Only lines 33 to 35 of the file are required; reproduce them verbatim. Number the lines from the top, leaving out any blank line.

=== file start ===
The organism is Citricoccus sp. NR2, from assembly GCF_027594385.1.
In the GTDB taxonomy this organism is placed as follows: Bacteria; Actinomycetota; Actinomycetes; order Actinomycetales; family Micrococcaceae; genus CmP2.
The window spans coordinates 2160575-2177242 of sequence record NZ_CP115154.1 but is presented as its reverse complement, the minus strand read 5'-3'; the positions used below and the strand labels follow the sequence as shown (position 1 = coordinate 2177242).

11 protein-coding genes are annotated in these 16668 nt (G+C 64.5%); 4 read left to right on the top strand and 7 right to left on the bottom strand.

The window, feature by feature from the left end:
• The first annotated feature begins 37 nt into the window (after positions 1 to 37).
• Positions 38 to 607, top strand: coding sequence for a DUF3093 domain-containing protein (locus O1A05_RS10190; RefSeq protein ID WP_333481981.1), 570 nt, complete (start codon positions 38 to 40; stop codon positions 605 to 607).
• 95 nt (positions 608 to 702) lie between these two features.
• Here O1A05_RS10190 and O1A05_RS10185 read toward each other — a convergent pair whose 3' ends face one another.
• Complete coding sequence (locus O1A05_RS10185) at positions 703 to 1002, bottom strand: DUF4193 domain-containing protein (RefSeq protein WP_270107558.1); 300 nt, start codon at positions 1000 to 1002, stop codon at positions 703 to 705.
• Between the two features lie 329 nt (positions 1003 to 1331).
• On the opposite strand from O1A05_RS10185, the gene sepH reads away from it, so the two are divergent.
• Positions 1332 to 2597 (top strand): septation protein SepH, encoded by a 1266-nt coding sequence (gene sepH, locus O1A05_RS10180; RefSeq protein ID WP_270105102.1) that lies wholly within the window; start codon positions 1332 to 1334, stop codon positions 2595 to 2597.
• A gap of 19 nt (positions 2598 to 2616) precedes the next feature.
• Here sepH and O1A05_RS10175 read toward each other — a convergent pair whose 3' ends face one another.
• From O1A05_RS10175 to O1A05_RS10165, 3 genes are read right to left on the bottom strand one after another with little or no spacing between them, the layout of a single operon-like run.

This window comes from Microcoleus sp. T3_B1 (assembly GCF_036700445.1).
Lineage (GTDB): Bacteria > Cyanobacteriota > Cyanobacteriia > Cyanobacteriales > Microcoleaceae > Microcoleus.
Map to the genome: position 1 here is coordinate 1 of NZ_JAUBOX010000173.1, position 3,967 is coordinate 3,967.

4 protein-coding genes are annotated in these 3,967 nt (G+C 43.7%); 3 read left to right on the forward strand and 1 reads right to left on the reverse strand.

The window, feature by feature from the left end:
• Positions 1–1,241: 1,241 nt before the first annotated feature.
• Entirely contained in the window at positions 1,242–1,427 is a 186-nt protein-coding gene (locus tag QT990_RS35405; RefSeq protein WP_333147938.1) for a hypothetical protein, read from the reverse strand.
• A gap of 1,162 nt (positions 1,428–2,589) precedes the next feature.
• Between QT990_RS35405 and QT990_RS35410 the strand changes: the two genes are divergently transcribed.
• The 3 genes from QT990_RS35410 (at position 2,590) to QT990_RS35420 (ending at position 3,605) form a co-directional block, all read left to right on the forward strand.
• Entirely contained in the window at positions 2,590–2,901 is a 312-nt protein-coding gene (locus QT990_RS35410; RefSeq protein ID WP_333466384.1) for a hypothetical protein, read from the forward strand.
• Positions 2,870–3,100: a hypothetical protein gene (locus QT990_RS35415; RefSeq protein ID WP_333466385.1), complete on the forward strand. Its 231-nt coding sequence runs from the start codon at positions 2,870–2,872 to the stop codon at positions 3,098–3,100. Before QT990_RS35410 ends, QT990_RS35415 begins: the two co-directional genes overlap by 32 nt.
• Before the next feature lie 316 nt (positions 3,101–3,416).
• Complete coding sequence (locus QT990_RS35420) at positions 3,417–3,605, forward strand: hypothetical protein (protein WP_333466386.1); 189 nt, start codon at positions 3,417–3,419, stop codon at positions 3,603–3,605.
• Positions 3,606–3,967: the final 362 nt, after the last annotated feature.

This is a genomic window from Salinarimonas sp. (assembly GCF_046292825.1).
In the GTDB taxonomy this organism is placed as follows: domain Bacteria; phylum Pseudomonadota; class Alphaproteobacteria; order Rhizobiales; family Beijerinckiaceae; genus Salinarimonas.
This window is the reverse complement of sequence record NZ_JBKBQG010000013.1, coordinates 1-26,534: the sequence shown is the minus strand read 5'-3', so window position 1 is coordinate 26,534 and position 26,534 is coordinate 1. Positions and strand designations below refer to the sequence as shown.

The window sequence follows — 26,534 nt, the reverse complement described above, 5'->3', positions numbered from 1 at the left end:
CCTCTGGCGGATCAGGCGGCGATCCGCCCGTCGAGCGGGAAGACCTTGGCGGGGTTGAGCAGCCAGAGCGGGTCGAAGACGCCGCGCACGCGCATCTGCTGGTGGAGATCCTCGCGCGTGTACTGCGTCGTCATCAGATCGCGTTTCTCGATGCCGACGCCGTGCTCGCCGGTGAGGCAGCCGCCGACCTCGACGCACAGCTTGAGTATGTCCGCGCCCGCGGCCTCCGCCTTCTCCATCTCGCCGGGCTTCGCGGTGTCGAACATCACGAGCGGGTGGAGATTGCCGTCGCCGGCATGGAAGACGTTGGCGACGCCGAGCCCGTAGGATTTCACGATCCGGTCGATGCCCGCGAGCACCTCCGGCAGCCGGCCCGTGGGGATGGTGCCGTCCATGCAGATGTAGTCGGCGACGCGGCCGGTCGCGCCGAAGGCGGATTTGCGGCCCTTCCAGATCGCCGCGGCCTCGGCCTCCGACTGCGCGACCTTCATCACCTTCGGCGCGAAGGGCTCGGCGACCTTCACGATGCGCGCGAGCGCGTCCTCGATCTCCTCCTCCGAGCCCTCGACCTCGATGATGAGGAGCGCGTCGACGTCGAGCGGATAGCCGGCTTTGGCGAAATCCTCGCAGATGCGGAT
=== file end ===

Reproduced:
In the GTDB taxonomy this organism is placed as follows: domain Bacteria; phylum Pseudomonadota; class Alphaproteobacteria; order Rhizobiales; family Beijerinckiaceae; genus Salinarimonas.
This window is the reverse complement of sequence record NZ_JBKBQG010000013.1, coordinates 1-26,534: the sequence shown is the minus strand read 5'-3', so window position 1 is coordinate 26,534 and position 26,534 is coordinate 1. Positions and strand designations below refer to the sequence as shown.

The window sequence follows — 26,534 nt, the reverse complement described above, 5'->3', positions numbered from 1 at the left end: